Optical DNA mapping in nanofluidic devices: principles and applications
Optical DNA mapping has over the last decade emerged as a very powerful tool for obtaining long range sequence information from single DNA molecules. In optical DNA mapping, intact large single DNA molecules are labeled, stretched out, and imaged using a fluorescence microscope. This means that sequence information ranging over hundreds of kilobasepairs (kbp) can be obtained in one single image. Nanochannels offer homogeneous and efficient stretching of DNA that is crucial to maximize the information that can be obtained from optical DNA maps. In this review, we highlight progress in the field of optical DNA mapping in nanochannels. We discuss the different protocols for sequence specific labeling and divide them into two main categories, enzymatic labeling and affinity-based labeling. Examples are highlighted where optical DNA mapping is used to gain information on length scales that would be inaccessible with traditional techniques. Enzymatic labeling has been commercialized and is mainly used in human genetics and assembly of complex genomes, while the affinity-based methods have primarily been applied in bacteriology, for example for rapid analysis of plasmids encoding antibiotic resistance. Next, we highlight how the design of nanofluidic channels can been altered in order to obtain the desired information and discuss how recent advances in the field make it possible to retrieve information beyond DNA sequence. In the outlook section, we discuss future directions of optical DNA mapping, such as fully integrated devices and portable microscopes.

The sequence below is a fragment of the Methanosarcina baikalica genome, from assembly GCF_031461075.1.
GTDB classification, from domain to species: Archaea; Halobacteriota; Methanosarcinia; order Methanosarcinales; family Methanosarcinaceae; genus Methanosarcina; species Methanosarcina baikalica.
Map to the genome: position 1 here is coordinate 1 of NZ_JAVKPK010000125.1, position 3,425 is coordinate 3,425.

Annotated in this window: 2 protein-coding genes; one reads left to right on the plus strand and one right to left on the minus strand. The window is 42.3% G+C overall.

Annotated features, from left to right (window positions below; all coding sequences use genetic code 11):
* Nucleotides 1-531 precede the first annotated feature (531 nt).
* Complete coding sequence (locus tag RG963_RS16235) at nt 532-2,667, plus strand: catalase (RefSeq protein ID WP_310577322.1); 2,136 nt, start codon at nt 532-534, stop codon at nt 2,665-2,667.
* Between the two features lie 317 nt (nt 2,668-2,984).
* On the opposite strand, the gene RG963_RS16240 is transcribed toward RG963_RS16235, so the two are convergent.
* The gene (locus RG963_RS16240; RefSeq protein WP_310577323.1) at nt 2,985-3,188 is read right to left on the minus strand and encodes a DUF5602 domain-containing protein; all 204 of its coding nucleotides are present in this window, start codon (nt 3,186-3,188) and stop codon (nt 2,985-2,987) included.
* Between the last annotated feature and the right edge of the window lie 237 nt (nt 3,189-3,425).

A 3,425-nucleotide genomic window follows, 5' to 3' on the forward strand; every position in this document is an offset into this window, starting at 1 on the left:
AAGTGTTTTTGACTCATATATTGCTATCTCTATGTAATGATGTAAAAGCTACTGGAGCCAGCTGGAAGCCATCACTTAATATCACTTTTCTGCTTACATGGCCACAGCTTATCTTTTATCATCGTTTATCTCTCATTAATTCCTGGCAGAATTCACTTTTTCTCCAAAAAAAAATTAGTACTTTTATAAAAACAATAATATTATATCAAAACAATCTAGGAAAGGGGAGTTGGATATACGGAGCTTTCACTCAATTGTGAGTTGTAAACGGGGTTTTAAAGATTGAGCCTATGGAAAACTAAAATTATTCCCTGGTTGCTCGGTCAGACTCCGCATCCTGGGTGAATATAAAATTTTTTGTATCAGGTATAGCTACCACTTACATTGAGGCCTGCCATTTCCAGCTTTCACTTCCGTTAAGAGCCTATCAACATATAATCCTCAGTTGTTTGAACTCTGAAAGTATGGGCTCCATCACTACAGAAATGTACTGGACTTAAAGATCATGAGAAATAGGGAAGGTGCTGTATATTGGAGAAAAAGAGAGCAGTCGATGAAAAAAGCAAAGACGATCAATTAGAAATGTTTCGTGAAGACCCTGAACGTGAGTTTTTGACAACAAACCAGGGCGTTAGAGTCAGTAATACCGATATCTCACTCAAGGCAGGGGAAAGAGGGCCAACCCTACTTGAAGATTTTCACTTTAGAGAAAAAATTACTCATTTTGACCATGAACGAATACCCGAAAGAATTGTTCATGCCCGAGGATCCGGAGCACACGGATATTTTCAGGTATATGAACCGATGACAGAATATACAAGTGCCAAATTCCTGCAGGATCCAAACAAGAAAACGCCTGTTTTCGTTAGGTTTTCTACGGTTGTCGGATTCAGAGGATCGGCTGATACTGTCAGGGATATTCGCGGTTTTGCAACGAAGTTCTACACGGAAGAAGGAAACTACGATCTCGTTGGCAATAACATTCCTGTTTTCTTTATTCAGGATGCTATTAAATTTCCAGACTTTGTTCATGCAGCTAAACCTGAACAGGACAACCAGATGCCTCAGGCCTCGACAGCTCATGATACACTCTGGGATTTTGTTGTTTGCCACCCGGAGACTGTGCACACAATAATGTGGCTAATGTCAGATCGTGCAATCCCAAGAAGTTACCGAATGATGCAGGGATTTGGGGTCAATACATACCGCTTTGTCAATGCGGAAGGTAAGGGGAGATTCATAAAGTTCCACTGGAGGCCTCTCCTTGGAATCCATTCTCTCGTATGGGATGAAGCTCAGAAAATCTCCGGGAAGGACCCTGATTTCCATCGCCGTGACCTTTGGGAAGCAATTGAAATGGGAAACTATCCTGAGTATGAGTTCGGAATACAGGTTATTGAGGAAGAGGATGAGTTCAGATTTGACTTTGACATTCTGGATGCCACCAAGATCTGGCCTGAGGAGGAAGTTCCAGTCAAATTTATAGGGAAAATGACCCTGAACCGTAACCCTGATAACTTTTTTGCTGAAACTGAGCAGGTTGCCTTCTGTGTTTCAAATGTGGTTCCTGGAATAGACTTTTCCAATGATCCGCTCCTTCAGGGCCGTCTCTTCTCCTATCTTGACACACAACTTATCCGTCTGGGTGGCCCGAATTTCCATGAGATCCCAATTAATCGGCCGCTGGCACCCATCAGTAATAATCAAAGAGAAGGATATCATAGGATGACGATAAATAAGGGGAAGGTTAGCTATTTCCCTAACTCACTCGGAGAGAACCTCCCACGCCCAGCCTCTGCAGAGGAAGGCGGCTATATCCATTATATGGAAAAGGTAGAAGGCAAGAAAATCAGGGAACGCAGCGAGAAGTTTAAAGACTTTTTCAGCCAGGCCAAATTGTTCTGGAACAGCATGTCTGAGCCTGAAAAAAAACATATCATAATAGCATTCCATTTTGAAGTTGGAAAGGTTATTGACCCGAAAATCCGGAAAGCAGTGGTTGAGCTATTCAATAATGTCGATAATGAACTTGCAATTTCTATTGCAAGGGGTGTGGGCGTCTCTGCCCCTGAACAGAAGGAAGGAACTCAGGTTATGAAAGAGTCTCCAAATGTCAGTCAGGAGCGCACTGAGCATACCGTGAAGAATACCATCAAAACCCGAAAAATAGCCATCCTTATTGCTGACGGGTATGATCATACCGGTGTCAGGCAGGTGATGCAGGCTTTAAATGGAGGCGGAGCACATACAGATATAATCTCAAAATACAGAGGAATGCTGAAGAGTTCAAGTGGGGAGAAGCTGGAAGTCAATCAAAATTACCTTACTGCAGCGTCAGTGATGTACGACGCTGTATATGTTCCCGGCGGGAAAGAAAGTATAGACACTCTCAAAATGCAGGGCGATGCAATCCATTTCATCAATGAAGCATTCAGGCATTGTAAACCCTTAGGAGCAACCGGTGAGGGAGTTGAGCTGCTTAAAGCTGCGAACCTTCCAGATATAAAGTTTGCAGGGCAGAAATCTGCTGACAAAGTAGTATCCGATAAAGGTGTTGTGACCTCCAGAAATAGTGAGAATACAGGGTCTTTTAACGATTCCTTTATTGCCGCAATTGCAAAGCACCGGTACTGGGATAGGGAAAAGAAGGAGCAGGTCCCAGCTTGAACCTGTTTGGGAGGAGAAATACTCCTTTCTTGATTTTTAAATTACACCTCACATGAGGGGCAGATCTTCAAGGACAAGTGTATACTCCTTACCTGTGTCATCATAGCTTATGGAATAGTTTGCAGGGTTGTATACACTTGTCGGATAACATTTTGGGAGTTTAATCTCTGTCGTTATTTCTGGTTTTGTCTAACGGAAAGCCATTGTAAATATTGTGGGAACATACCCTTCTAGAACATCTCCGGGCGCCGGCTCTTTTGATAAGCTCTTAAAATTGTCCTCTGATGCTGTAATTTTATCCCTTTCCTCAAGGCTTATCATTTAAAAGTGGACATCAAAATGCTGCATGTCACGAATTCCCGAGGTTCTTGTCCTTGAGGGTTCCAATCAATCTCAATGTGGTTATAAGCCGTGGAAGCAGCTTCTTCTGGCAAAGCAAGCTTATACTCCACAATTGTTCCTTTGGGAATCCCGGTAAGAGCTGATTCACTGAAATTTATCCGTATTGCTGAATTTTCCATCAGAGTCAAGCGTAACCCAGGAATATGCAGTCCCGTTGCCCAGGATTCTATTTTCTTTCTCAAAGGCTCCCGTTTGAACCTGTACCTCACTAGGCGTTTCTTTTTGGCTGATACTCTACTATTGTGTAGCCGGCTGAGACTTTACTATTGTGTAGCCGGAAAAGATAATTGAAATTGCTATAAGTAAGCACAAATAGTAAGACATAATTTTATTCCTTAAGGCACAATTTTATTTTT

- This article is part of the themed collection: Lab on a Chip Recent Review Articles